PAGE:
The following example shows how to reenable SMDS fast switching for IPX and AppleTalk packets if fast switching is disabled:

configure terminal
interface serial 0
 encapsulation smds
 ipx route-cache
 appletalk route-cache
 end

Example: Disabling DECnet Fast Switching

The following example show how to disable DECnet fast switching:

configure terminal
interface serial 0/0
 no decnet route-cache
 end

DECnet fast switching is disabled on a per-interface basis.

Example: Disabling ISO CLNS Fast Switching Through the Cache

The following example shows how to disable ISO CLNS fast switching through the cache:

configure terminal

interface ethernet 0

 no clns route-cache
 end

Additional References

Related Documents

Related Topic
Document Title

Cisco IOS commands

Cisco IOS Master Commands List, All Releases

IP switching commands: complete command syntax, command modes, command history, defaults, usage guidelines, and examples.

Cisco IOS IP Switching Command Reference

Overview of switching paths available on Cisco IOS devices

Cisco IOS Switching Paths Overview

Information on how to configure AppleTalk

Cisco IOS AppleTalk Configuration Guide,

Description of AppleTalk commands

Cisco IOS AppleTalk Command Reference

Information on how to configure Novell IPX

Cisco IOS Novell IPX Configuration Guide

Description of the IPX commands

Cisco IOS Novell IPX Command Reference

Information on how to configure SMDS packet-switched software

"Configuring SDMS" chapter in the Access and Communication Servers Configuration Guide

Description of SMDS commands

"SMDS Commands" chapter in the Access and Communication Servers Command Reference

Information on how to configure DECnet

Cisco IOS DECnet Configuration Guide

Description of DECnet command

Cisco IOS DECnet Command Reference

Information on how to configure ISO CLNS

Cisco IOS ISO CLNS Configuration Guide

Description of ISO CLNS commands

Cisco IOS ISO CLNS Command Reference


Standards

Standard
Title

No new or modified standards are supported by this feature, and support for existing standards has not been modified by this feature.


MIBs

MIB
MIBs Link

No new or modified MIBs are supported by this feature, and support for existing MIBs has not been modified by this feature.

To locate and download MIBs for selected platforms, Cisco IOS releases, and feature sets, use Cisco MIB Locator found at the following URL:

http://www.cisco.com/go/mibs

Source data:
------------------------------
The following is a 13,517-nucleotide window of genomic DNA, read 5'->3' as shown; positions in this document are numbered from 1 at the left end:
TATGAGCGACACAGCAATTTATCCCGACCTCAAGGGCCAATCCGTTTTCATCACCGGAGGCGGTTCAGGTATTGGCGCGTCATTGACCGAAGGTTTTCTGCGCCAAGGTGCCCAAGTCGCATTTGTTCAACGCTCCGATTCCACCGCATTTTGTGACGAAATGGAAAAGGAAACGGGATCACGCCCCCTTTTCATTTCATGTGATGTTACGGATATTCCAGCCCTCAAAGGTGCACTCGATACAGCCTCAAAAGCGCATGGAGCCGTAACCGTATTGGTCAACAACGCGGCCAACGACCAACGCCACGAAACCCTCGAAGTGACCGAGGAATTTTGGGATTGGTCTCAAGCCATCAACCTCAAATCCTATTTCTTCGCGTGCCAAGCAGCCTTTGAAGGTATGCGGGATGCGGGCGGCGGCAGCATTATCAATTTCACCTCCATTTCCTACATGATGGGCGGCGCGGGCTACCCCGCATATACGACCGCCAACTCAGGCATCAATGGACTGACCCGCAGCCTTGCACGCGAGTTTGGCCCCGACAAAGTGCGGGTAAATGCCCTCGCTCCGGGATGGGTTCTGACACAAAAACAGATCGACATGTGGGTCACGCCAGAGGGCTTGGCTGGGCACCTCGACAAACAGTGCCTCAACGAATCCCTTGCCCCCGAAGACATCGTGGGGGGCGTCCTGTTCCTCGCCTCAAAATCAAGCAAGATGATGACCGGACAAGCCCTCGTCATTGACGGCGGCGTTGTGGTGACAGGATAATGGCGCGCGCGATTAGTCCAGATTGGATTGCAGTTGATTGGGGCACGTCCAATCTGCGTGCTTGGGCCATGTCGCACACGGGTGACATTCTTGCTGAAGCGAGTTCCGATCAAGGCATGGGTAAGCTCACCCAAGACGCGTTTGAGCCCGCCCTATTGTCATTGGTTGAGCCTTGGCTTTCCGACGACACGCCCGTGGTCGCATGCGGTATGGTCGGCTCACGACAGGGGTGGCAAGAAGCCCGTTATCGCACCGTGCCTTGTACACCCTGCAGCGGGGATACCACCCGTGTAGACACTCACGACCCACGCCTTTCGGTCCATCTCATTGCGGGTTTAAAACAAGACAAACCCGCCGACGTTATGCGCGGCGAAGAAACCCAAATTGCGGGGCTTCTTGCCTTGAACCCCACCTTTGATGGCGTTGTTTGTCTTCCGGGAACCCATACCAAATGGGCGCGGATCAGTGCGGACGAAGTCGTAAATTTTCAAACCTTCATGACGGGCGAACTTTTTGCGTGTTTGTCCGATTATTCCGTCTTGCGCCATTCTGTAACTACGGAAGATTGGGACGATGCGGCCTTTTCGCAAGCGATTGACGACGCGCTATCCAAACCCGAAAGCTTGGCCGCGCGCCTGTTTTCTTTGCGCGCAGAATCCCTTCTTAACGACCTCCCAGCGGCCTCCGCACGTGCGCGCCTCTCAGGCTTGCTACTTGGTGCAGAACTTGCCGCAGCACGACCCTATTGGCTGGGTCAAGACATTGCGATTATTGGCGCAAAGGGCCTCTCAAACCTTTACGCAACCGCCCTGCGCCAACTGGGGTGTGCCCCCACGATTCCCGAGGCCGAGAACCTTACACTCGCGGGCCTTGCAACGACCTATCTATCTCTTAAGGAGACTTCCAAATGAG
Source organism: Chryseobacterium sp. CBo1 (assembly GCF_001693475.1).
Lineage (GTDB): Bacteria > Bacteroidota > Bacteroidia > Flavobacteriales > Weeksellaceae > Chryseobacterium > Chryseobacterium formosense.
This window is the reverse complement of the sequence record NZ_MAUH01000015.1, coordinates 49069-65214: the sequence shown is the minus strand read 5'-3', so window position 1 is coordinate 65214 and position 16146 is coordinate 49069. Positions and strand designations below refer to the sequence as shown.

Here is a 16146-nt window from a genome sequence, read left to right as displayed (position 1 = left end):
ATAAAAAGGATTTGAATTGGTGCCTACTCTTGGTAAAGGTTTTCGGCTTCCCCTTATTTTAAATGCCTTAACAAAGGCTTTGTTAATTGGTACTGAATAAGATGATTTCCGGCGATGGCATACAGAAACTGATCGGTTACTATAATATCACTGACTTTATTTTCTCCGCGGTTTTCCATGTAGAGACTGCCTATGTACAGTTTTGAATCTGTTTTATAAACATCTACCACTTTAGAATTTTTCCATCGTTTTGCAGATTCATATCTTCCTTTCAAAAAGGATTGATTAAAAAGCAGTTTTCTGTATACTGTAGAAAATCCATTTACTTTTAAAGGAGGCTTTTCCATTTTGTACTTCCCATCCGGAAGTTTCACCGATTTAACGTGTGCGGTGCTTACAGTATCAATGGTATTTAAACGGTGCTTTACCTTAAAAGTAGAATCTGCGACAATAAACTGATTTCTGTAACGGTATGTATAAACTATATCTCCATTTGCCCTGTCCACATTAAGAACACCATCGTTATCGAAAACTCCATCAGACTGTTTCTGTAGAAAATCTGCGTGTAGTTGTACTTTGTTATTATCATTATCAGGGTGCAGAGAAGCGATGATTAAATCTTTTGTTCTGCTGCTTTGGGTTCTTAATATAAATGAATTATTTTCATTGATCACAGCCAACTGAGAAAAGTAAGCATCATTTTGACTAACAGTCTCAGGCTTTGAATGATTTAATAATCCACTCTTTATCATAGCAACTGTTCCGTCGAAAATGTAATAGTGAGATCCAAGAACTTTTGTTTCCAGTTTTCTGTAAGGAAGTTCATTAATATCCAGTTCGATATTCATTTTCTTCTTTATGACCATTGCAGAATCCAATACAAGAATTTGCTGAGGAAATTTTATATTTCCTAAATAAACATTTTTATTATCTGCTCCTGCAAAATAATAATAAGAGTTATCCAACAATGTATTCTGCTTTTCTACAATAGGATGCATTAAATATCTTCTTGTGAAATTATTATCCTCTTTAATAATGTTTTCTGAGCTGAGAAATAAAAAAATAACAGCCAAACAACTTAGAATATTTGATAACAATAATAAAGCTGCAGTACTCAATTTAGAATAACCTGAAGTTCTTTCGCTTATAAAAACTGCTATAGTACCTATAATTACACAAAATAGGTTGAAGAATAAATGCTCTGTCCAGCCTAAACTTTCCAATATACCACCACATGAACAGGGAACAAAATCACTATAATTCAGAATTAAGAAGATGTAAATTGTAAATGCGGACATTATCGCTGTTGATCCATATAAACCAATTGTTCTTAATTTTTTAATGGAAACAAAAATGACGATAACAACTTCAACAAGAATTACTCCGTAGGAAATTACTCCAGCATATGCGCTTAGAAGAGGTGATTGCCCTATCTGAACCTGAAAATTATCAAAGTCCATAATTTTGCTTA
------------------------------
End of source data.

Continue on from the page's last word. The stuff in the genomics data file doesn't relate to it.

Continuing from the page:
RFCs

RFC
Title

No new or modified RFCs are supported by this feature, and support for existing RFCs has not been modified by this feature.


Technical Assistance

Description
Link

The Cisco Support and Documentation website provides online resources to download documentation, software, and tools. Use these resources to install and configure the software and to troubleshoot and resolve technical issues with Cisco products and technologies. Access to most tools on the Cisco Support and Documentation website requires a Cisco.com user ID and password.

http://www.cisco.com/cisco/web/support/index.html


Feature Information for Configuring Fast Switching

Table 1 lists the release history for this feature.

Use Cisco Feature Navigator to find information about platform support and software image support. Cisco Feature Navigator enables you to determine which software images support a specific software release, feature set, or platform. To access Cisco Feature Navigator, go to http://www.cisco.com/go/cfn. An account on Cisco.com is not required.


Note Table 1 lists only the software release that introduced support for a given feature in a given software release train. Unless noted otherwise, subsequent releases of that software release train also support that feature.


Table 1 Feature Information for Configuring Fast Switching 

Feature Name
Releases
Feature Information

This table is intentionally left blank because no features were introduced or modified in Cisco IOS Release 12.2(1) or later. This table will be updated when feature information is added to this module.


Glossary

AppleTalk—A multilayered protocol providing internetwork routing, transaction and data stream service, naming service, and comprehensive file and print sharing.

IPX—Internetwork Packet Exchange. A NetWare protocol that routes outgoing data packets across a network. Every NetWare network has a unique address assigned when its servers are configured. IPX routers use this address to route packets through an internetwork.

ISO CLNS—International Organization for Standardization (ISO) Connectionless Network Service (CLNS). A standard for the network layer of the Open System Interconnection (OSI) model. CLNS is the OSI network layer service that does not require a circuit to be established before data is transmitted. CLNS routes messages to their destination independently of any other message.

NetWare—Popular distributed network operating system developed by Novell.

SMDS—Switched Multimegabit Data Service. A wide-area networking service offered by some Regional Bell Operating Companies (RBOCs).